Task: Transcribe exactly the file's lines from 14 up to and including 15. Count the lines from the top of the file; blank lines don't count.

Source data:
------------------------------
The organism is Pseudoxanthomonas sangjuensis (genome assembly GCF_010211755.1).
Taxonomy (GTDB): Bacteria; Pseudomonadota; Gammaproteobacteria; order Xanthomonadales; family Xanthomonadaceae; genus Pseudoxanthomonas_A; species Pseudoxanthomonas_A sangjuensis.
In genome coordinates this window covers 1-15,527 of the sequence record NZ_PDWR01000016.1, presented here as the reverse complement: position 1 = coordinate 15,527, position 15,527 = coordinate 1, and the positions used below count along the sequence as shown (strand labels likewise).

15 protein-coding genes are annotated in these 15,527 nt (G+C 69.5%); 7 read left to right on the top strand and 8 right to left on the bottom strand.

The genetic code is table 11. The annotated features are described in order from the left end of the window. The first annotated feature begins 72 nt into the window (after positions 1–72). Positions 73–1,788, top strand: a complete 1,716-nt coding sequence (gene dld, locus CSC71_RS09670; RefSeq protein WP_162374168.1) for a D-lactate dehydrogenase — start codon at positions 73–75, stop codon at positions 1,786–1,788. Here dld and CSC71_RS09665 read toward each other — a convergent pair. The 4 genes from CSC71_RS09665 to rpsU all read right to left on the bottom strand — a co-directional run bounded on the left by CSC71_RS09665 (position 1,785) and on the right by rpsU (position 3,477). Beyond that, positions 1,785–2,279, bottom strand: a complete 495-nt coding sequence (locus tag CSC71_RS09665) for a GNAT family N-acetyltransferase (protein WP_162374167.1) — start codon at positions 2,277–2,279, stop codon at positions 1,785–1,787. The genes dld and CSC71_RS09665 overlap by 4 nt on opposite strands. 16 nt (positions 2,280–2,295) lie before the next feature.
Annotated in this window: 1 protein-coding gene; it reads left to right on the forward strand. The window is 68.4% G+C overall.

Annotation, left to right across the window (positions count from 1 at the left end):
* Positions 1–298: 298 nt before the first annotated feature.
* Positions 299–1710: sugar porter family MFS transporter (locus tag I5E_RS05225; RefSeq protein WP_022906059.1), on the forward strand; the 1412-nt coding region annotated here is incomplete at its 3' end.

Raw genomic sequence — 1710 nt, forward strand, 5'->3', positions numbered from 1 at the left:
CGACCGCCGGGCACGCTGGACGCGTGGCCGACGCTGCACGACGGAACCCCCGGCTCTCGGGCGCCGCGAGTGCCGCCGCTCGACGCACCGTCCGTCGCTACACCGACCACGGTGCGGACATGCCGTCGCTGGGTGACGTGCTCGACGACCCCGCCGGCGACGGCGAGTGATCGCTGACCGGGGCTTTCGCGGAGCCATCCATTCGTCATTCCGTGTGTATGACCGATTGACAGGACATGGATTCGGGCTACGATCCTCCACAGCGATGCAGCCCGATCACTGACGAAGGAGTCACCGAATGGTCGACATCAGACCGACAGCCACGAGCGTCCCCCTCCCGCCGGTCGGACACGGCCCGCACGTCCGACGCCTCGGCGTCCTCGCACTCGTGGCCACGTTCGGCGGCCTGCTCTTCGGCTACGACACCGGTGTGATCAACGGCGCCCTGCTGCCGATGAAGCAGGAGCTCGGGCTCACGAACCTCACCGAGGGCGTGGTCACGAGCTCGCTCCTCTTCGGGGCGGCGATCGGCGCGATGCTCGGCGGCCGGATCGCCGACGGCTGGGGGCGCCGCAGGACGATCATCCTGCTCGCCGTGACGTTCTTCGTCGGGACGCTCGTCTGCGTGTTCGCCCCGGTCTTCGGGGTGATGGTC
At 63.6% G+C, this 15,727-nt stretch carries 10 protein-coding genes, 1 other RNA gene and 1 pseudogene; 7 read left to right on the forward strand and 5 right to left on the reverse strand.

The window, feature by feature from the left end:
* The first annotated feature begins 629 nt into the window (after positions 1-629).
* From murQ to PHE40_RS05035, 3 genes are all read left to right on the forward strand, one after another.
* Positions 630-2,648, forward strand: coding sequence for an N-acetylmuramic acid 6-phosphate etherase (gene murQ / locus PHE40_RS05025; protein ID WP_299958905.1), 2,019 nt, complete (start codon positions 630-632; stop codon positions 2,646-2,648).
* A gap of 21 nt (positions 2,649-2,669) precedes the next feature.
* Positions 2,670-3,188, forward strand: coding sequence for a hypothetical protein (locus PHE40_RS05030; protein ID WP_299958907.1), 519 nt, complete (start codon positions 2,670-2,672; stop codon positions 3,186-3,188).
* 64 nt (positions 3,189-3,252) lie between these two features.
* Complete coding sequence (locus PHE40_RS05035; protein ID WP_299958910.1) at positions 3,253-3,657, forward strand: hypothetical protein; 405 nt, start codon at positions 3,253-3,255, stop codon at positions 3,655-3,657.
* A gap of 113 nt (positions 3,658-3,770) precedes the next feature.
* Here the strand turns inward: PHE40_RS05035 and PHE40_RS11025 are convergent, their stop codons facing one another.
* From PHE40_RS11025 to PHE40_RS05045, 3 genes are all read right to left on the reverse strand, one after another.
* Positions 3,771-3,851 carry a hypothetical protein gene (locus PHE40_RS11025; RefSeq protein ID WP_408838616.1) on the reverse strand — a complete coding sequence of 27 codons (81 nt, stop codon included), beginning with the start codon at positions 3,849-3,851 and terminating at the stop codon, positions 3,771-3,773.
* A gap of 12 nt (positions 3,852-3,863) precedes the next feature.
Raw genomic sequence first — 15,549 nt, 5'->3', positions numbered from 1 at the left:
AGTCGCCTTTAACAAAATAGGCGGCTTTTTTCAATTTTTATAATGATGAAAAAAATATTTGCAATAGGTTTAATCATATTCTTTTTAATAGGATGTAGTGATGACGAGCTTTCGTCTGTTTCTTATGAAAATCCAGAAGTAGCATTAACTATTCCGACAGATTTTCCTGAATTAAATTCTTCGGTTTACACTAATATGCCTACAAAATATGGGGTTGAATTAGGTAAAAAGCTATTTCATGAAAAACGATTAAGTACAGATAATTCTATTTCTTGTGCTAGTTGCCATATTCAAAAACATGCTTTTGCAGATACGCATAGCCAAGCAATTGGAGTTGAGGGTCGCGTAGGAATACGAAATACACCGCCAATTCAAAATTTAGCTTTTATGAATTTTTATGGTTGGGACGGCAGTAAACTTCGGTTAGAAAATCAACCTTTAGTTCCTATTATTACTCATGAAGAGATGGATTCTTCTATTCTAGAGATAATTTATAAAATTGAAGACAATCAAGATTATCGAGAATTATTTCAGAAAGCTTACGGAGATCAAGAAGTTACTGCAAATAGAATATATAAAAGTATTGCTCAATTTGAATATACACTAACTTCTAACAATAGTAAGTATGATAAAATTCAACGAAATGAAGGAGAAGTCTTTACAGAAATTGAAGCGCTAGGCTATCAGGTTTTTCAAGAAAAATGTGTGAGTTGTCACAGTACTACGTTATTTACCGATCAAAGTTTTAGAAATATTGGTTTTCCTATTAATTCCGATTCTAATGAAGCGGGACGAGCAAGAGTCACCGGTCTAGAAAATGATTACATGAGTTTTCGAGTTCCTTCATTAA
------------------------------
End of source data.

* The first annotated feature begins 629 nt into the window (after positions 1-629).
* From murQ to PHE40_RS05035, 3 genes are all read left to right on the forward strand, one after another.